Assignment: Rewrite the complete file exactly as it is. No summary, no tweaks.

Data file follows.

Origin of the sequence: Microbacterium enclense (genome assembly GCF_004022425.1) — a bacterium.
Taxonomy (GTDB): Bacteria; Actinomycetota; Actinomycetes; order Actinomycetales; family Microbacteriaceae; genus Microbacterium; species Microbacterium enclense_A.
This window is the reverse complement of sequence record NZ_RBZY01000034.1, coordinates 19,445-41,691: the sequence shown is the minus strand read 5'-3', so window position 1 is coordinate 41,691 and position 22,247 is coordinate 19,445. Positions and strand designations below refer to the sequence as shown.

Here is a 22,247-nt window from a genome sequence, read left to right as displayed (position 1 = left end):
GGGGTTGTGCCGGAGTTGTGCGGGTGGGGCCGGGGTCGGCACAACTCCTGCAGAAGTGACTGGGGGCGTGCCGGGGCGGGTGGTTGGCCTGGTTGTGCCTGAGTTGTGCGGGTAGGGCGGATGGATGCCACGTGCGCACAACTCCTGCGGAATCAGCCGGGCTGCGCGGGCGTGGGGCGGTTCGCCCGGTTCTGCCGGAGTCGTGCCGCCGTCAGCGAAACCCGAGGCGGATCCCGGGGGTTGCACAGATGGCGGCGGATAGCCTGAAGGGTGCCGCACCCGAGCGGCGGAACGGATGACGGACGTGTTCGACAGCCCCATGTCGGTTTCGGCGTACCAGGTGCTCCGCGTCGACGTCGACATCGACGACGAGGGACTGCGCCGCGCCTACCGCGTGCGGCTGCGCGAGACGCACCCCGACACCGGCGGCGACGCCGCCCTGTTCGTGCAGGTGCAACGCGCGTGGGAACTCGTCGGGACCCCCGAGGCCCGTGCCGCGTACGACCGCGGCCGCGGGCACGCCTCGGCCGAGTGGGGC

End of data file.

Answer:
Origin of the sequence: Microbacterium enclense (genome assembly GCF_004022425.1) — a bacterium.
Taxonomy (GTDB): Bacteria; Actinomycetota; Actinomycetes; order Actinomycetales; family Microbacteriaceae; genus Microbacterium; species Microbacterium enclense_A.
This window is the reverse complement of sequence record NZ_RBZY01000034.1, coordinates 19,445-41,691: the sequence shown is the minus strand read 5'-3', so window position 1 is coordinate 41,691 and position 22,247 is coordinate 19,445. Positions and strand designations below refer to the sequence as shown.

Here is a 22,247-nt window from a genome sequence, read left to right as displayed (position 1 = left end):
GGGGTTGTGCCGGAGTTGTGCGGGTGGGGCCGGGGTCGGCACAACTCCTGCAGAAGTGACTGGGGGCGTGCCGGGGCGGGTGGTTGGCCTGGTTGTGCCTGAGTTGTGCGGGTAGGGCGGATGGATGCCACGTGCGCACAACTCCTGCGGAATCAGCCGGGCTGCGCGGGCGTGGGGCGGTTCGCCCGGTTCTGCCGGAGTCGTGCCGCCGTCAGCGAAACCCGAGGCGGATCCCGGGGGTTGCACAGATGGCGGCGGATAGCCTGAAGGGTGCCGCACCCGAGCGGCGGAACGGATGACGGACGTGTTCGACAGCCCCATGTCGGTTTCGGCGTACCAGGTGCTCCGCGTCGACGTCGACATCGACGACGAGGGACTGCGCCGCGCCTACCGCGTGCGGCTGCGCGAGACGCACCCCGACACCGGCGGCGACGCCGCCCTGTTCGTGCAGGTGCAACGCGCGTGGGAACTCGTCGGGACCCCCGAGGCCCGTGCCGCGTACGACCGCGGCCGCGGGCACGCCTCGGCCGAGTGGGGC